Deep vein thrombosis (DVT) is a blood clot that forms within a deep vein, often in the leg. Typically, individuals with DVT have no idea because there are little to no symptoms associated with it. There are some individuals that are at higher risk for developing DVT than others too, which is why it is important you understand the symptoms and risks associated with this type of deadly clot.
Who Is At Risk for DVT?
There are certain conditions that can increase your risk for developing DVT, which include:
- Blood Clotting Disorder – If you have a blood clotting disorder, you may be at higher risk for DVT than others.
- Prolonged Bed Rest, Sitting, etc. – When your legs remain still for long periods of time, the calf muscles cannot contract, which means blood does not adequately circulate, thus increasing the risk for clotting.
- Pregnancy – Women have an increased pressure on their veins while pregnant, especially from the legs and pelvis. If you are pregnant with inherited clotting disorders, you could be at even higher risk.
- Recent Injury or Surgery – Any injury to the legs or veins, as well as surgery, can increase the risk for blood clots.
- Birth Control – The hormones in oral contraceptives can accelerate your blood’s clotting abilities and increase the likelihood of a clot in the leg.
- Being Overweight – When you are overweight or obese, you increase the pressure on your veins and increase the likelihood of developing a clot.
- Cancer – Certain types of cancer can increase clotting factors in the blood.
- Smoking – Smoking affects your body’s ability to circulate blood effectively, which increases your risk for DVT.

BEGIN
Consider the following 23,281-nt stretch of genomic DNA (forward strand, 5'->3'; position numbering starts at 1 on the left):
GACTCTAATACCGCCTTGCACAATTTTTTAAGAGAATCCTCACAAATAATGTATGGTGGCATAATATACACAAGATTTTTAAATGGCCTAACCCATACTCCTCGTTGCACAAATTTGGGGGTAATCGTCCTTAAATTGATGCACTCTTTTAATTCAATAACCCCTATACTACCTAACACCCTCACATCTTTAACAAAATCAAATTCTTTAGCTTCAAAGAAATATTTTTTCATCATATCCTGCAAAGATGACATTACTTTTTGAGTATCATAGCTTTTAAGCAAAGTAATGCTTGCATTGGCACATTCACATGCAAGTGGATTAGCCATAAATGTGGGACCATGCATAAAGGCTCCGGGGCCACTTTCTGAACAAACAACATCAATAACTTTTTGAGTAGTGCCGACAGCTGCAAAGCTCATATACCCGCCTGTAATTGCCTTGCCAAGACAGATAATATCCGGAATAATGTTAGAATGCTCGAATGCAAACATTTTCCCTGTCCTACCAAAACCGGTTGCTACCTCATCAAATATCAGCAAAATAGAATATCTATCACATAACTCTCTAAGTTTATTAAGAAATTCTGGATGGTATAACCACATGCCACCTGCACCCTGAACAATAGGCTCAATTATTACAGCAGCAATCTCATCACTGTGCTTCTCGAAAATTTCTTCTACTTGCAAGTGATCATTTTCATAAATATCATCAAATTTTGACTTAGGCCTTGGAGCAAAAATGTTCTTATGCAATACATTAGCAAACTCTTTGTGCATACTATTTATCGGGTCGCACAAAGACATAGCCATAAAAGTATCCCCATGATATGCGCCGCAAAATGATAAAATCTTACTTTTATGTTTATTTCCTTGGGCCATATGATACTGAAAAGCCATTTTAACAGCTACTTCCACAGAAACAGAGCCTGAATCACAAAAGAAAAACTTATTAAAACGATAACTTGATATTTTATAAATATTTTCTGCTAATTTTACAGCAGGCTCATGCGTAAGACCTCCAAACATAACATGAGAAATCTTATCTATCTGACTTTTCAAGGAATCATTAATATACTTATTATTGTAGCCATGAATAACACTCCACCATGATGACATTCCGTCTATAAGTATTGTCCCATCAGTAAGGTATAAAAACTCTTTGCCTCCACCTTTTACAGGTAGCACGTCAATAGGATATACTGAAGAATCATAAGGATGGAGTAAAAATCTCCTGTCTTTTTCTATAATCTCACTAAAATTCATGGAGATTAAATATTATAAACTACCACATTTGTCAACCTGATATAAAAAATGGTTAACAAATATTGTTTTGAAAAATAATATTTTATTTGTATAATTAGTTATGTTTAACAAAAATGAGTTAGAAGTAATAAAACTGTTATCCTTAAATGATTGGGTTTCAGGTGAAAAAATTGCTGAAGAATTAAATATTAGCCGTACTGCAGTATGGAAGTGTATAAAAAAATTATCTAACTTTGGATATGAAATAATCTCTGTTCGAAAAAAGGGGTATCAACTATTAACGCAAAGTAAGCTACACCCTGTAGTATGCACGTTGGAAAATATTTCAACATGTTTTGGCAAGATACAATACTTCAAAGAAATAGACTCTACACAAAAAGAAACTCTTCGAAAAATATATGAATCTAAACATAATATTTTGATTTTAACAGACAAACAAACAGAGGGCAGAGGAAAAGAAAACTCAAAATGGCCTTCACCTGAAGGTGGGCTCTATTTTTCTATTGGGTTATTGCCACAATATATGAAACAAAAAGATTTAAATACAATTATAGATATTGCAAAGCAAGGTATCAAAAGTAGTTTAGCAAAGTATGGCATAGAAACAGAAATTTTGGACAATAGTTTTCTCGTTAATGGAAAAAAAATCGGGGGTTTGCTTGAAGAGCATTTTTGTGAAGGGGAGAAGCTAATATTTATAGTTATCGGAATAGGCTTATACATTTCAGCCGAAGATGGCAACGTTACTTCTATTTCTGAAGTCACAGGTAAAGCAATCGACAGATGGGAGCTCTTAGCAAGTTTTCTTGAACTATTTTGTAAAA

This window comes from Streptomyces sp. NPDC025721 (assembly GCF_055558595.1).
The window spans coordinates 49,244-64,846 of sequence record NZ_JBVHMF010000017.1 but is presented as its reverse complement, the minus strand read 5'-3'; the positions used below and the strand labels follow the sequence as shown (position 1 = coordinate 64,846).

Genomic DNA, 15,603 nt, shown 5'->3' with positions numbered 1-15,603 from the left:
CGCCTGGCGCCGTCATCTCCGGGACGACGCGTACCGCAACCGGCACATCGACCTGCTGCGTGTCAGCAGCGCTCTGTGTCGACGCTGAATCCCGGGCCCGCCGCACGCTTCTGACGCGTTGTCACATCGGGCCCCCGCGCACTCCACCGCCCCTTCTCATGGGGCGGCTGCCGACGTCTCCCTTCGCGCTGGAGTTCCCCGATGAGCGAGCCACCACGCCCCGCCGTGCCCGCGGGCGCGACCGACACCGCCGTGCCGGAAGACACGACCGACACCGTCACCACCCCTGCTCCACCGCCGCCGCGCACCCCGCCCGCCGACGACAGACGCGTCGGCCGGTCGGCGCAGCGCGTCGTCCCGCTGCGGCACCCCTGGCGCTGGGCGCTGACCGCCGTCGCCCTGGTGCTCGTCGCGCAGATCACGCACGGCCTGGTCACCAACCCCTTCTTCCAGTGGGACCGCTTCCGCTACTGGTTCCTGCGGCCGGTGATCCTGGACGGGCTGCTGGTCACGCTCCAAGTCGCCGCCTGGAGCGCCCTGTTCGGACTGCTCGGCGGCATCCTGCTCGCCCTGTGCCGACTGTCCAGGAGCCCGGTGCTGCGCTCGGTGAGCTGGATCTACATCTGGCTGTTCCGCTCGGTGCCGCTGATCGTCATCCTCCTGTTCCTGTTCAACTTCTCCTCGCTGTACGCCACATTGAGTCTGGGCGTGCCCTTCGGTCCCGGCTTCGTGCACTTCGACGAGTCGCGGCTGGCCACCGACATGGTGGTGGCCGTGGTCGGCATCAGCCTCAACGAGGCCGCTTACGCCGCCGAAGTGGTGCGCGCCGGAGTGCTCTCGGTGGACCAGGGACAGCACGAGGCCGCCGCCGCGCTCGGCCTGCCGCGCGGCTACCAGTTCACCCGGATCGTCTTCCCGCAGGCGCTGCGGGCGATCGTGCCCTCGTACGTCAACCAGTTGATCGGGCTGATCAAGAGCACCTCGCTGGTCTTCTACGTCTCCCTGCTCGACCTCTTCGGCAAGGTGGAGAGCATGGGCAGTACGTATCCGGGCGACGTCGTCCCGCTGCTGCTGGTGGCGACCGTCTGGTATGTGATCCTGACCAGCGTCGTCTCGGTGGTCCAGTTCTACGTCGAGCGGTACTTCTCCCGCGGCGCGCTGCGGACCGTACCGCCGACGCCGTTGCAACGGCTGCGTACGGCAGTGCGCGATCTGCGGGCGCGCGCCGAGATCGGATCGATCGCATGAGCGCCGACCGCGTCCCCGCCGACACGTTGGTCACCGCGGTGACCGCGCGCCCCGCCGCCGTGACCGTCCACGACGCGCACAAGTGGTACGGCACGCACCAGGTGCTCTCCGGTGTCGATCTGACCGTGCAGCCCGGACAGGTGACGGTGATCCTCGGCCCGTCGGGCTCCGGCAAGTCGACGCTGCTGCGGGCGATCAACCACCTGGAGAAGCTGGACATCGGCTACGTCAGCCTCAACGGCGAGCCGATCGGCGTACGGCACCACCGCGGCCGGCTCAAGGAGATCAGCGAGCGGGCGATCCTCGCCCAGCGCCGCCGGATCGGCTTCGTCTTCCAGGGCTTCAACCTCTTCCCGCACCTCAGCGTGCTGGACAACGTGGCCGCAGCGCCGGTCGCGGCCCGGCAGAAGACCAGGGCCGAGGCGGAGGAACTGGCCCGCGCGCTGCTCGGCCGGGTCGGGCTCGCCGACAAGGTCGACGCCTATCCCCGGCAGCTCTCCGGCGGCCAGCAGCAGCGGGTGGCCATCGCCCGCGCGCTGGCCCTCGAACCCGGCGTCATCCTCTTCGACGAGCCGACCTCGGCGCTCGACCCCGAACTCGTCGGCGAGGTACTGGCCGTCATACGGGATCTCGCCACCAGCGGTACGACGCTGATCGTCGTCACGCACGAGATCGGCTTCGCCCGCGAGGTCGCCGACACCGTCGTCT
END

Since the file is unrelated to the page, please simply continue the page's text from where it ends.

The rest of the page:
- Age – If you are over 60, your risk is automatically increased, but you must be aware that DVT can occur at any age.
Air travel is also a contributor to increased risk of DVT.
What are the Symptoms of DVT?
Not everyone will experience symptoms; in fact, some individuals never experience any symptoms. Those that do, however, may complain of swelling in the affected leg or pain radiating from that leg that starts in the calf and feels like a soreness or severe cramping sensation.
What are the Risks of DVT?
When deep vein thrombosis is left untreated, there is a concerning complication of developing a pulmonary embolism which can be fatal. Pulmonary embolisms (PE) occur when the blood vessels of your lungs becomes blocked by a clot that has traveled from another part of the body (such as your leg).
Those at risk for developing DVT should not only be on the lookout for the signs and symptoms of it, but the symptoms of PE as well, which include:
- Unexplained shortness of breath
- Chest pain that worsens when you breathe deeply or cough
- Feeling dizzy or fainting
- Coughing up blood
- Rapid heartbeat
The Vascular Experts is one of the largest groups of board-certified vascular surgeons in the country. If you are concerned about possible symptoms or have been diagnosed with deep vein thrombosis, our board-certified surgeons are here to help treat your condition.
With the right preventative care and treatment, you can avoid developing DVT in the future as well as reduce the risk for pulmonary embolism.